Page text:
percent (from four percent in 2000), and marketing surveys have
  identified BP as the “greenest” energy brand.
SOURCE: Adweek, January 14, 2008

  The U.S. Congress is investigating “the pharmaceutical industry’s
  use of celebrity endorsements in direct-to-consumer (DTC)
  advertisements.” First up are ads for Pfizer’s cholesterol drug
  Lipitor, which feature the inventor of the artificial heart, Dr.
  Robert Jarvik. In the ads, Jarvik says, “Just because I’m a doctor
  doesn’t mean I don’t worry about my cholesterol.” Representative
  John Dingell noted, “Dr. Jarvik appears to be giving medical advice,
  but apparently, he has never obtained a license to practice or
  prescribe medicine.” Dingell is leading the investigation, along
  with Representative Bart Stupak. The lawmakers are asking Pfizer for
  “all of its records — including contracts, e-mails and
  correspondence — related to the advertising campaign, as well as
  all records related to Jarvik’s financial association with the firm”
  and “materials detailing Jarvik’s professional qualifications, his
  own use of Lipitor, and Pfizer’s rationale for featuring him in the
  campaign.” Other celebrity drug endorsers include former Senator Bob
  Dole and athletes Magic Johnson and Cal Ripken.
SOURCE: PM (Pharmaceutical Marketing) Live, January 9, 2008

  Listen to this week’s edition of the “Weekly Radio Spin,” the
  Center for Media and Democracy’s audio report on the stories behind
  the news. This week, we look at how why drug prices are so high, and
  it’s not why you think, the resurrection of the Swift Boaters, and
  what Marvel Comics and the U.N. are up to. In “Six Degrees of Spin
  and Fakin’,” we tell you how many steps it takes to get from nasty
  election-year smears to the person tasked with promoting the U.S. as
  a beacon of democracy to the rest of the world. The Weekly Radio
  Spin is freely available for personal and broadcast use. Podcasters
  can subscribe to the XML feed on www.prwatch.org/audio or via
  iTunes. If you air the Weekly Radio Spin on your radio station,
  please email us at editor@prwatch.org to let us know. Thanks!
SOURCE: Center for Media and Democracy, January 11, 2008

  Former British Prime Minister, Tony Blair, has agreed to become a
  part-time adviser to the global financial services firm JPMorgan
  Chase where, the Financial Times reports, he “will use his
  experience and contacts to provide political and strategic advice to
  the US bank and participate in some client events.” Blair resigned
  as leader of the parliamentary wing of British Labor Party in June
  2007. While the fee for the position has not been disclosed, a New
  York recruitment firm suggested that it “was likely to be more than
  $1m (£500,000) a year.” Blair stated that he was looking at
  accepting “a small handful” of similar positions with other
  companies. “I have always been interested in commerce and the impact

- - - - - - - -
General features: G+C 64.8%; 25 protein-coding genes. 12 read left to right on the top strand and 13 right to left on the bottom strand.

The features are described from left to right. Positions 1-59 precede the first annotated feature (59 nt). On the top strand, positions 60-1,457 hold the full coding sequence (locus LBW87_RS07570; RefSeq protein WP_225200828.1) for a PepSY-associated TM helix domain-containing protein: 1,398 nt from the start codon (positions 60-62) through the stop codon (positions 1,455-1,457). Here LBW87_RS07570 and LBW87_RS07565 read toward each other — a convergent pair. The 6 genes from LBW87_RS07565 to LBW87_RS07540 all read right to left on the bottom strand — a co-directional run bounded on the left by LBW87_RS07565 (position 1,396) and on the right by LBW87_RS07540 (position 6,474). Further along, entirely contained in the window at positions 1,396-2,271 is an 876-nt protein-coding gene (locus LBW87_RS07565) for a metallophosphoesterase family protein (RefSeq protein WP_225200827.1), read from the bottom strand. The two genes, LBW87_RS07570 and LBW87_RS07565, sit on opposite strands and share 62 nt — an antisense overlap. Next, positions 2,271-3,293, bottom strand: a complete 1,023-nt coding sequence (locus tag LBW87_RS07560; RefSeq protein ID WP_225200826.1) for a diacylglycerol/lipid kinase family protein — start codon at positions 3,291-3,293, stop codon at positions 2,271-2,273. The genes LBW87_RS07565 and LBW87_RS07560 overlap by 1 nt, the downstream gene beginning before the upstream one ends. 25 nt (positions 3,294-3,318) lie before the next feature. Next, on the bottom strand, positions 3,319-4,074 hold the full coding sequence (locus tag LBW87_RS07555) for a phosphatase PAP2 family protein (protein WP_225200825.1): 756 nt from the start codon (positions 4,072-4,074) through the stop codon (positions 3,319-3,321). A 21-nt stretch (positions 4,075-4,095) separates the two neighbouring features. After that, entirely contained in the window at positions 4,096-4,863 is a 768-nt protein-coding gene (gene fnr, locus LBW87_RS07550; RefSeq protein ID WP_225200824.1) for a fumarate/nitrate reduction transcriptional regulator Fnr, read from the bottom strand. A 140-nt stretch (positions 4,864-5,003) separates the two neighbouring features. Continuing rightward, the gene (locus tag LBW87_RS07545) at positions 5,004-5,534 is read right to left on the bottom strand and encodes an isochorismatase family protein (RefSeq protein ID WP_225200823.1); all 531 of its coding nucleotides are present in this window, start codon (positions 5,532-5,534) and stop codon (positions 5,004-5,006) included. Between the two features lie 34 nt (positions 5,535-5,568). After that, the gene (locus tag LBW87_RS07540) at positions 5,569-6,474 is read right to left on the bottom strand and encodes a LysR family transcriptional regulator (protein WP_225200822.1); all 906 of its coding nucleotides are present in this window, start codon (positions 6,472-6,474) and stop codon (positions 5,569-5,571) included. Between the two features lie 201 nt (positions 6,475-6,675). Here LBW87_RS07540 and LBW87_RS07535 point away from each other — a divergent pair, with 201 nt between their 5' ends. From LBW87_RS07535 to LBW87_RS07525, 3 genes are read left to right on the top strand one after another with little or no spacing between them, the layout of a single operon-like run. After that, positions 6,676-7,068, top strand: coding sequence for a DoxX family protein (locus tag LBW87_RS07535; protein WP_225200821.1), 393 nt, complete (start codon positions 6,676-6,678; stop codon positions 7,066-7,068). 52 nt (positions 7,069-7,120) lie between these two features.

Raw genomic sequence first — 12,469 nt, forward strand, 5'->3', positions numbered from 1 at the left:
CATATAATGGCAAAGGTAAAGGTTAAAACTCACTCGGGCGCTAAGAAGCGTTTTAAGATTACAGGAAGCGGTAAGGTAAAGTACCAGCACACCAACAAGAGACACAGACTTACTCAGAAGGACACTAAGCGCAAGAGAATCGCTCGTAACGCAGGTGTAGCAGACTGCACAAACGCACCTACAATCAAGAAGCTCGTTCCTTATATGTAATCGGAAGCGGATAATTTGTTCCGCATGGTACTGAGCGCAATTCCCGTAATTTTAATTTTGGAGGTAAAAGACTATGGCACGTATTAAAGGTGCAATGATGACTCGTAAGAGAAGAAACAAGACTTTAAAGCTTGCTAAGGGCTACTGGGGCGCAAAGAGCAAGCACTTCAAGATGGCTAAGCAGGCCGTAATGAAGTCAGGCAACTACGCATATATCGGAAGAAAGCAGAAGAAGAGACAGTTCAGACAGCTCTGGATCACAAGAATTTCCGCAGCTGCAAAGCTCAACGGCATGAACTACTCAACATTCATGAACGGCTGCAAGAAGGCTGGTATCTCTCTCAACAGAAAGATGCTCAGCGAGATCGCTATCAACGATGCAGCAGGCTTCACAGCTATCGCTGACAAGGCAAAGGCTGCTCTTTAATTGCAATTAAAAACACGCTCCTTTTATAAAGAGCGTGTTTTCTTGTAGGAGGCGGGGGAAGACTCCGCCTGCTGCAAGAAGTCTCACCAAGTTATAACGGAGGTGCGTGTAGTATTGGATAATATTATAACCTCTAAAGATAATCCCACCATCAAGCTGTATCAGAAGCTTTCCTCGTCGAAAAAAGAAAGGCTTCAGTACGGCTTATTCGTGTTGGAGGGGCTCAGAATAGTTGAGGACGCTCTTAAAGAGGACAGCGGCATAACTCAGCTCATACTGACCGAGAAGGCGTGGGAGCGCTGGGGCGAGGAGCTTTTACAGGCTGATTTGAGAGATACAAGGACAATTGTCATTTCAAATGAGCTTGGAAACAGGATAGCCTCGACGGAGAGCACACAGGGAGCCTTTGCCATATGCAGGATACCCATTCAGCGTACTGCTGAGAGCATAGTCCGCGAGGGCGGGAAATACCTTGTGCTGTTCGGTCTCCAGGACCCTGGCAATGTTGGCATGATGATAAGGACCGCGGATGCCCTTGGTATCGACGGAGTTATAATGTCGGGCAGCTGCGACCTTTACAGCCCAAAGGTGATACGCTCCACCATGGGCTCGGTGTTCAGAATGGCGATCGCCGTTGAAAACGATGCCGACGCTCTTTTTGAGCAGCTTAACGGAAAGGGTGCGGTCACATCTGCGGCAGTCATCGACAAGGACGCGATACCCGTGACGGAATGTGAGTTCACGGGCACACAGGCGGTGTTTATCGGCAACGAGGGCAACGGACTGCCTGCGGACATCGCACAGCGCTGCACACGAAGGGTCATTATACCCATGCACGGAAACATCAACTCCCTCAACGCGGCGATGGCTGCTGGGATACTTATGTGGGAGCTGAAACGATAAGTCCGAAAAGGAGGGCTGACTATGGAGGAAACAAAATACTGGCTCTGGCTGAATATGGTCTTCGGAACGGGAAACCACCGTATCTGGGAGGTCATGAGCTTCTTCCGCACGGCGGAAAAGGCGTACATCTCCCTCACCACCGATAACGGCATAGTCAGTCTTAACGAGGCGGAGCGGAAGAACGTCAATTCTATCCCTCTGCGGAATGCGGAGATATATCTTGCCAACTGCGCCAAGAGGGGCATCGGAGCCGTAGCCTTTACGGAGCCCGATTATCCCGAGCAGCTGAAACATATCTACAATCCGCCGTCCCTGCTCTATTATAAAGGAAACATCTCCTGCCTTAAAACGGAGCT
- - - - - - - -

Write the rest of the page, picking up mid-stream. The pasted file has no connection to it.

of globalisation. Nowadays, the intersection between politics and
  the economy in different parts of the world, including the emerging
  markets, is very strong,” he said.
SOURCE: Financial Times (UK), January 9, 2008

  The role of the PR firm Hill & Knowlton (H&K) in polishing the
  image of the authoritarian government of the Maldives has become the
  centerpoint of a controversy between the former Foreign Minister,
  Dr. Ahmed Shaheed, and the current Information Minister,  Mohamed
  Nasheed. In a blog post, Nasheed claimed that the reason that
  Shaheed resigned ahead of a motion of no confidence in August 2007
  was that documents relating to the PR company’s work were in the
  hands of the Foreign Minister’s critics. In response, Shaheed stated
  that “it is total rubbish that Nasheed is saying he knows nothing
  about Hill & Knowlton. He twice met them in my presence.” H&K’s lead
  consultant on the account, Tim Fallon, is saying nothing. It appears
  that Fallon, who posted a blog in October 2006 defending his work
  for the regime, blogs no more.
SOURCE: N.Velidhoo Community, December 30, 2007

  The Federal Trade Commission is looking into the booming business
  of selling  carbon offsets, which are billed as a way “to balance
  the emissions created by, say, using a laptop computer or flying on
  a jet.” Deborah Platt Majoras, chairwoman of the FTC feels that with
  the tremendous growth in the field, there is potential for abuse of
  the public’s trust. The last revision of the FTC’s environmental
  advertising guidelines was in 1997, and did not include terms common
  today, like sustainability, carbon offsets or renewable energy. “As
  more companies use offset programs to create an environmental halo
  over their products, the commission said it was growing increasingly
  concerned that some green marketing assertions were not
  substantiated. Environmentalists have a word for such misleading
  advertising: ‘greenwashing.'” Corporations that are offering carbon
  offset credits to consumers include Dell, Continental Airlines,
  General Electric, Bank of America, and Volkswagen. “The FTC has not
  accused anyone of wrongdoing — neither the providers of carbon
  offsets nor the consumer brands that sell them. But
  environmentalists say — and the FTC’s hearings suggest — that it
  is only a matter of time until the market faces greater scrutiny
  from the government or environmental organizations.”
SOURCE: New York Times, January 9, 2008

  “We are profoundly concerned that the government’s approach was
  designed to provide particular and limiting answers,” announced a
  spokesperson for the British nuclear consultation group. The